It is becoming clear that, while Trump’s incoherence is bad news on a wide variety of fronts, it is very good news in this respect: he would never be able to create an authoritarian state, even if so inclined, as he very well be inclined.
So let’s be grateful for that.
Even so, the article in the current issue of the New York Review of Books on Lessons from Hitler’s Rise (Christopher R. Browning, emeritus history professor at Chapel Hill, reviewing Volker Ulrich, Hitler: Ascent 1889-1939) remains of interest.
Prof. Browning itemizes, in a detailed, balanced, and persuasive way, many comparisons and contrasts between Trump and Hitler, and their respective historical contexts. And what lessons ought we to draw? Browning concludes this way:
First, there is a high price to pay for consistently underestimating a charismatic political outsider just because one finds by one’s own standards and assumptions (in my case those of a liberal academic) his character flawed, his ideas repulsive, and his appeal incomprehensible. And that is important not only for the period of his improbable rise to power but even more so once he has attained it.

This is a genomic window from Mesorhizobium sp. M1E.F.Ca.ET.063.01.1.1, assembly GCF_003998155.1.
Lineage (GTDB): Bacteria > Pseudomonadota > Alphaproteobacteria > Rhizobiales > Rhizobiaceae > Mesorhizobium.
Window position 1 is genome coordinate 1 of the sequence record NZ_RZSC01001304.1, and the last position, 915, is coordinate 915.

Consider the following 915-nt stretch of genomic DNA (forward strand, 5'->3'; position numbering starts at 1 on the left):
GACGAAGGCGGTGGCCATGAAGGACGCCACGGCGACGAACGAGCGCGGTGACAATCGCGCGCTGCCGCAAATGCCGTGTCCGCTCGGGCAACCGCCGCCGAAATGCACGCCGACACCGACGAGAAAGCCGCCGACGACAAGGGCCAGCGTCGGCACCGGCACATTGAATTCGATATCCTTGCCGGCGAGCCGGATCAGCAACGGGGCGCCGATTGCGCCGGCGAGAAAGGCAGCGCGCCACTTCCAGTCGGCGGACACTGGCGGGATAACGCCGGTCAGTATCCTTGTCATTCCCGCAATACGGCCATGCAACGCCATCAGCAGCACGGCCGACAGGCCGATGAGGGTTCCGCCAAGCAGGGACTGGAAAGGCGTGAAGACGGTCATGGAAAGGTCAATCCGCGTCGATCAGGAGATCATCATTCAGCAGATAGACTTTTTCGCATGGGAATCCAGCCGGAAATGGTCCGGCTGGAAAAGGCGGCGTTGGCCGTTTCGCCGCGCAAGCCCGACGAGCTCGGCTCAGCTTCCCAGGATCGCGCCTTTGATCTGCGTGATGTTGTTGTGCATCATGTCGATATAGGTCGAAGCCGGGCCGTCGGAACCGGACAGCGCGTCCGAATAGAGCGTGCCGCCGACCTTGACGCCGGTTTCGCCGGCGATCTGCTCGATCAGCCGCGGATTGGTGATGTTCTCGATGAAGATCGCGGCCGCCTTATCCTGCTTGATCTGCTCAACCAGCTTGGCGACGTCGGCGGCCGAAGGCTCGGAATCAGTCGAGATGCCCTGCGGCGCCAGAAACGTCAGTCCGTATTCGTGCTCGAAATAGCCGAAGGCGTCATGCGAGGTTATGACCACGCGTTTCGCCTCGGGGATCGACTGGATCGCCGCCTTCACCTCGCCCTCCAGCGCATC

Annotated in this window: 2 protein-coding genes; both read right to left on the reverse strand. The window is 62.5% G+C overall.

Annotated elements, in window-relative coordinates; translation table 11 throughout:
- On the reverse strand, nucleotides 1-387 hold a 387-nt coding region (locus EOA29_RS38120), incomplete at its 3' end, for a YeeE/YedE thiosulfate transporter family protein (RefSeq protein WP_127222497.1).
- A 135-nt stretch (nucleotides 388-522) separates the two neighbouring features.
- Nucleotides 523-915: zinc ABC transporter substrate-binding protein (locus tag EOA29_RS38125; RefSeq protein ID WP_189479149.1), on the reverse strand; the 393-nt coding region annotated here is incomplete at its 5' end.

Second, putting economically desperate people back to work by any means will purchase a leader considerable forgiveness for whatever other shortcomings emerge and at least passive support for any other goals he pursues. …
Third, the assumption that conservative, traditionalist allies—however indispensable initially—will hold such upstart leaders in check is dangerously wishful thinking. If conservatives cannot gain power on their own without the partnership and popular support of such upstarts, their subsequent capacity to control these upstarts is dubious at best.
Fourth, the best line of defense of a democracy must be at the first point of attack. Weimar parliamentary government had been supplanted by presidentially appointed chancellors ruling through the emergency decree powers of an antidemocratic president since 1930. In 1933 Hitler simply used this post-democratic stopgap system to install a totalitarian dictatorship with incredible speed and without serious opposition. If we can still effectively protect American democracy from dictatorship, then certainly one lesson from the study of the demise of Weimar and the ascent of Hitler is how important it is to do it early.